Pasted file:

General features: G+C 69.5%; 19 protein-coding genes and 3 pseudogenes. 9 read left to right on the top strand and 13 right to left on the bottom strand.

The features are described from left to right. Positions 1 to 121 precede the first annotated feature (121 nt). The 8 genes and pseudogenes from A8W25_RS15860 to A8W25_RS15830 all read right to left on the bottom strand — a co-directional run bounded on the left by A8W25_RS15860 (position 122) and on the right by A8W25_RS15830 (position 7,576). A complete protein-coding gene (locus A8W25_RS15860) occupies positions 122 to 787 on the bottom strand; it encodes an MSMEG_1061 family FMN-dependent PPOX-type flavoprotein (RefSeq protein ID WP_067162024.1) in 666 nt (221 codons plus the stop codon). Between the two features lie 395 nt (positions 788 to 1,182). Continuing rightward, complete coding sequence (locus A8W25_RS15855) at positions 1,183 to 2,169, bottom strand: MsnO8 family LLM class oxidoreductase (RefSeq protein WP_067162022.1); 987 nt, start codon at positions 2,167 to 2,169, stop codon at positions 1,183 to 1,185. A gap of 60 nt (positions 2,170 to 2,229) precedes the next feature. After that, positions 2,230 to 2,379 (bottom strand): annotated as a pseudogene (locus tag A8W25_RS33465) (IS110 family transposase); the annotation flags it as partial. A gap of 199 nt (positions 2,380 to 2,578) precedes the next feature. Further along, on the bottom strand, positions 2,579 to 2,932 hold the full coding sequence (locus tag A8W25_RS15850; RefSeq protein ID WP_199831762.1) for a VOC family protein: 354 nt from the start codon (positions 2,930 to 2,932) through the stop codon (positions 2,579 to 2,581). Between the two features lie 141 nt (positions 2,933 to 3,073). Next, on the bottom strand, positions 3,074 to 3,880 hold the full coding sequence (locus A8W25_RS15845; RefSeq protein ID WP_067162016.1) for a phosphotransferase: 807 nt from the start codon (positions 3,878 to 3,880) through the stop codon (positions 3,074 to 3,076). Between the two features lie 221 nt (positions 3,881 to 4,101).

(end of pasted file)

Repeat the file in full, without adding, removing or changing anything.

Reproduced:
General features: G+C 69.5%; 19 protein-coding genes and 3 pseudogenes. 9 read left to right on the top strand and 13 right to left on the bottom strand.

The features are described from left to right. Positions 1 to 121 precede the first annotated feature (121 nt). The 8 genes and pseudogenes from A8W25_RS15860 to A8W25_RS15830 all read right to left on the bottom strand — a co-directional run bounded on the left by A8W25_RS15860 (position 122) and on the right by A8W25_RS15830 (position 7,576). A complete protein-coding gene (locus A8W25_RS15860) occupies positions 122 to 787 on the bottom strand; it encodes an MSMEG_1061 family FMN-dependent PPOX-type flavoprotein (RefSeq protein ID WP_067162024.1) in 666 nt (221 codons plus the stop codon). Between the two features lie 395 nt (positions 788 to 1,182). Continuing rightward, complete coding sequence (locus A8W25_RS15855) at positions 1,183 to 2,169, bottom strand: MsnO8 family LLM class oxidoreductase (RefSeq protein WP_067162022.1); 987 nt, start codon at positions 2,167 to 2,169, stop codon at positions 1,183 to 1,185. A gap of 60 nt (positions 2,170 to 2,229) precedes the next feature. After that, positions 2,230 to 2,379 (bottom strand): annotated as a pseudogene (locus tag A8W25_RS33465) (IS110 family transposase); the annotation flags it as partial. A gap of 199 nt (positions 2,380 to 2,578) precedes the next feature. Further along, on the bottom strand, positions 2,579 to 2,932 hold the full coding sequence (locus tag A8W25_RS15850; RefSeq protein ID WP_199831762.1) for a VOC family protein: 354 nt from the start codon (positions 2,930 to 2,932) through the stop codon (positions 2,579 to 2,581). Between the two features lie 141 nt (positions 2,933 to 3,073). Next, on the bottom strand, positions 3,074 to 3,880 hold the full coding sequence (locus A8W25_RS15845; RefSeq protein ID WP_067162016.1) for a phosphotransferase: 807 nt from the start codon (positions 3,878 to 3,880) through the stop codon (positions 3,074 to 3,076). Between the two features lie 221 nt (positions 3,881 to 4,101).